A pretty 13-year-old girl's family say she was bullied to death.
Schoolgirl Chloe Coleman killed herself in her grandfather’s home in January after she was attacked by teenagers.
Her devastated grandad, Oliver Coleman, says Chloe’s tragic death was like “losing a part of myself.
Mr Coleman described his young granddaughter as “the light of his life”, adding: “Chloe was a very special and popular young girl.
“She was my little angel. It’s heartbreaking to know she’s not there any more.”
He told the Herald: “She was like my shadow. She always looked after me.”
Chloe took her own life just seven weeks ago -- and the family have claimed that bullying by people in the area, and not at her school, led to her actions which have left her family and friends heartbroken.
Gardai are currently investigating all the circumstances surrounding the young schoolgirl's death.
It is believed Chloe was attacked in the toilet of a local teen disco in Longford on January 14 after a minor row.
She is reported to have received a text warning her she would get "some more" on the morning of Monday 17.
She was found dead that day.
Mr Coleman says he now wants to offer support to families whose children are being bullied.
"If we can help just one child who is going through what Chloe went through then we've succeeded."
Chloe was a first-year student at Scoil Mhuire in Longford Town and her grandfather believes she was severely bullied outside of the school in the months leading up to her tragic death.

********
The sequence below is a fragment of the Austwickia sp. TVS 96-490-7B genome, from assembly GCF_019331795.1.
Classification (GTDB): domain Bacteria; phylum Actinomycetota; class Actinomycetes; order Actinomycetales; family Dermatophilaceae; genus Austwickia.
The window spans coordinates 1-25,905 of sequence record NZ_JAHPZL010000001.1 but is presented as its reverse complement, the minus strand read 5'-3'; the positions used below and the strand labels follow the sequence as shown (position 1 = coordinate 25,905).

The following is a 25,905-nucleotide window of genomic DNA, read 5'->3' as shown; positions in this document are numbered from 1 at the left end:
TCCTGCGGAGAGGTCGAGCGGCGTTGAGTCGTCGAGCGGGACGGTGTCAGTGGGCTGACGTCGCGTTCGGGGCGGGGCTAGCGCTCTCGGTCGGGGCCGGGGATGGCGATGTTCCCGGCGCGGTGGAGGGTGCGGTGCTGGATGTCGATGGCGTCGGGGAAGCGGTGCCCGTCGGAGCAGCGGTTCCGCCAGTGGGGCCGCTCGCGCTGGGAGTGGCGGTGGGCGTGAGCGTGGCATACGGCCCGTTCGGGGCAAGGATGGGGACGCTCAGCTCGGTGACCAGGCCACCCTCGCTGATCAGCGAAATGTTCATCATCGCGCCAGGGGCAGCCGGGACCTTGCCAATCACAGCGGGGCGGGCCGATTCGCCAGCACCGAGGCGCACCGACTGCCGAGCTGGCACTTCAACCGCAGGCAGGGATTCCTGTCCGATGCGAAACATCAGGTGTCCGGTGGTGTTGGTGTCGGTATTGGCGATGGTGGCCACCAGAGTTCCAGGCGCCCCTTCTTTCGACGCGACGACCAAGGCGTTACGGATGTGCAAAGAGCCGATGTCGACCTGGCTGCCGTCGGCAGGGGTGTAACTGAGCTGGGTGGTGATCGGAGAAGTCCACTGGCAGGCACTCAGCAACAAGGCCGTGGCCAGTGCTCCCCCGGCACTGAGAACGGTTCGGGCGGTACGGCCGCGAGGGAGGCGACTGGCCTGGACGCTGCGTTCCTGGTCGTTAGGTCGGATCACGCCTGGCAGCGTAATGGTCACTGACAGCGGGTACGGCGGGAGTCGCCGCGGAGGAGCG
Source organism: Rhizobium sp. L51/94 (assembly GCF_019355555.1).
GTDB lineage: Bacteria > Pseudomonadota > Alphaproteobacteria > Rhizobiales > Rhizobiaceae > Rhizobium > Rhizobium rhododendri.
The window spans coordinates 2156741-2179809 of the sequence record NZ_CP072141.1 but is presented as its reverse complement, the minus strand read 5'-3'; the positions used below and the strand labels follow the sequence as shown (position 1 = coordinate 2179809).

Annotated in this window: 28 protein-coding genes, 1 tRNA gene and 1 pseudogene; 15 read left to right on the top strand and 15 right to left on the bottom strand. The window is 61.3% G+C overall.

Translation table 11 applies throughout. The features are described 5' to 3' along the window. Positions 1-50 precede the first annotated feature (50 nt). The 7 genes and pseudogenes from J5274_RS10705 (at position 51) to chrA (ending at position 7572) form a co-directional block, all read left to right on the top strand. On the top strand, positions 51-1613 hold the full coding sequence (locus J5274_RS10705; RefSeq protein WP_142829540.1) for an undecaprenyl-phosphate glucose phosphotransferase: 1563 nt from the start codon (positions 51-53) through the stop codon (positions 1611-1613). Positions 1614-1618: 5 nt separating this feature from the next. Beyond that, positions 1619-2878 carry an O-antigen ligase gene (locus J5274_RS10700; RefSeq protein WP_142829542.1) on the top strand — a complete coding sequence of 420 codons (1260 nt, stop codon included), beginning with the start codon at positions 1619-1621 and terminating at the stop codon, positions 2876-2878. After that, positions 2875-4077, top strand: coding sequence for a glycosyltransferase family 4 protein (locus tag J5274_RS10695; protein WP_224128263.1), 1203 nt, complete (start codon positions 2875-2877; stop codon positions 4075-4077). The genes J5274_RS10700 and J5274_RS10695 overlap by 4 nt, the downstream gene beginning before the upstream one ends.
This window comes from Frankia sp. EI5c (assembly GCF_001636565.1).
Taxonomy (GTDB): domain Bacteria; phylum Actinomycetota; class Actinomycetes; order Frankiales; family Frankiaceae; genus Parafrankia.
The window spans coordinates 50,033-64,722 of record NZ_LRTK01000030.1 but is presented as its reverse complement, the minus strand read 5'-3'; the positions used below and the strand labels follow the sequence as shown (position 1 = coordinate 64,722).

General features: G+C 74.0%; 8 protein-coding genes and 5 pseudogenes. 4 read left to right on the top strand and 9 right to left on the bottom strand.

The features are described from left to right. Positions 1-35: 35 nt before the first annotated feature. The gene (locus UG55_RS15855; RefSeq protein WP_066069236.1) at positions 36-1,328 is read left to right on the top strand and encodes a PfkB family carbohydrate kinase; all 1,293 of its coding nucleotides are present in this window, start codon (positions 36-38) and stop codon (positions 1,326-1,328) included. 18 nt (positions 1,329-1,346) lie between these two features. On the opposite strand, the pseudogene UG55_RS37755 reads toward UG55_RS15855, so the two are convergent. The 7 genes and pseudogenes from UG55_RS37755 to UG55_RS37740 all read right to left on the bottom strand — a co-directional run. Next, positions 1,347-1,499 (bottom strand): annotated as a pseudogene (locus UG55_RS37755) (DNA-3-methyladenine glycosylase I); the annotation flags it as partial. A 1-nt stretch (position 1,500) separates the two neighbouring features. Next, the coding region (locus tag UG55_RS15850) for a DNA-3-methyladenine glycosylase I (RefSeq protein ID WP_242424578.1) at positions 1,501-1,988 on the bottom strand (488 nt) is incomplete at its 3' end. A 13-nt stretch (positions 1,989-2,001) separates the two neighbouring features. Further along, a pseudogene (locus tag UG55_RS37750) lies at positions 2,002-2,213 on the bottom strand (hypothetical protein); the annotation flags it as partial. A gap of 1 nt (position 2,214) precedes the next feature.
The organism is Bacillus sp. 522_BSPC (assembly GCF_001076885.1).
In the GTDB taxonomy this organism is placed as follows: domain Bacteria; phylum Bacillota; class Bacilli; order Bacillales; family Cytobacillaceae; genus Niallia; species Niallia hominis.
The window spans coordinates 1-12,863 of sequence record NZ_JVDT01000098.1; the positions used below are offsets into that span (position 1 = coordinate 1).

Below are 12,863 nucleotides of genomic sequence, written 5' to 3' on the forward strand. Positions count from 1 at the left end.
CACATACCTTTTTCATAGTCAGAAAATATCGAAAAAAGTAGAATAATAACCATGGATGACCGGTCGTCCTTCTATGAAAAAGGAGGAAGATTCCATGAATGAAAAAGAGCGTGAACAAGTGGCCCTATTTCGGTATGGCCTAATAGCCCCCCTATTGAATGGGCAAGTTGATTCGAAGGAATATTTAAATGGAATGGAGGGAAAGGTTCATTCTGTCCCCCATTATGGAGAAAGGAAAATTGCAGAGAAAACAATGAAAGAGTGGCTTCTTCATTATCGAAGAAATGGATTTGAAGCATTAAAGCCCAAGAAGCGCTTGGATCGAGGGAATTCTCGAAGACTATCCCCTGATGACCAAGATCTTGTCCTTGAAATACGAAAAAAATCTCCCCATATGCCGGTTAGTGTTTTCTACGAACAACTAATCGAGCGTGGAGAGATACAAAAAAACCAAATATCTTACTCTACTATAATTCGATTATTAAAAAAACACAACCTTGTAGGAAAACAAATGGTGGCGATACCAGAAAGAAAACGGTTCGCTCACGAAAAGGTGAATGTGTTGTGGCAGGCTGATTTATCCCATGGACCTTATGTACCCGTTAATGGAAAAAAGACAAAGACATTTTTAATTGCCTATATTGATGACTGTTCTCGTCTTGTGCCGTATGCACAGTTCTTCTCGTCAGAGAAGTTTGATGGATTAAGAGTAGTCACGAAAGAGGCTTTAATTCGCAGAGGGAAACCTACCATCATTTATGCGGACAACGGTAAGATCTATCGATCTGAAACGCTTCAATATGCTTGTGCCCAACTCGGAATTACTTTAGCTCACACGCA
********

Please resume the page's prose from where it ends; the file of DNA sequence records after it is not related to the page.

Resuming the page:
"She was bullied. I want to forgive that but it's very difficult. I can't tell you what a gorgeous young lady she was. I pray to Chloe everyday."
He added that he is working with local politicians to highlight the need to tackle bullying "in all walks of life".
Mr Coleman urged any teenager who is being bullied to tell their family and friends.
"I hope that any child who is feeling low will tell their parents. And my message to parents whose children are being bullied is to act before it's too late.
"We can't have more children losing their lives. We have to do something so that bullying is recognised in this country like it is in America. We have to stop bullying in our communities," he said.
A memorial service for tragic Chloe is being held on March 16 in St Mel's Cathedral in Longford.
A Facebook page set up in memory of Chloe is still receiving dozens of messages daily. One recent message reads: "I love you so much, it's hard to be happy without you," while another one condemns the teenagers who "bullied" Chloe.
Chloe's death came a year after Irish student Phoebe Prince (15) hanged herself after enduring bullying and taunting in her Massachusetts high school.
Five students are currently facing charges in relation to the bullying that occurred before Phoebe's death. They are expected to stand trial later this year.
Phoebe was originally from Co Clare and had moved to the US with her family, becoming a high school student in Massachusetts.
In December, her devastated parents reached a settlement in relation to their complaint about discrimination at South Hadley High School.
Meanwhile, Mr Coleman (72) has thanked everybody in his local community who is working to increase awareness about bullying in the wake of Chloe's death.
Future fundraisers and benefits are likely be held in Chloe's memory, and Mr Coleman asks that people always check identification of people making the collection before making a donation.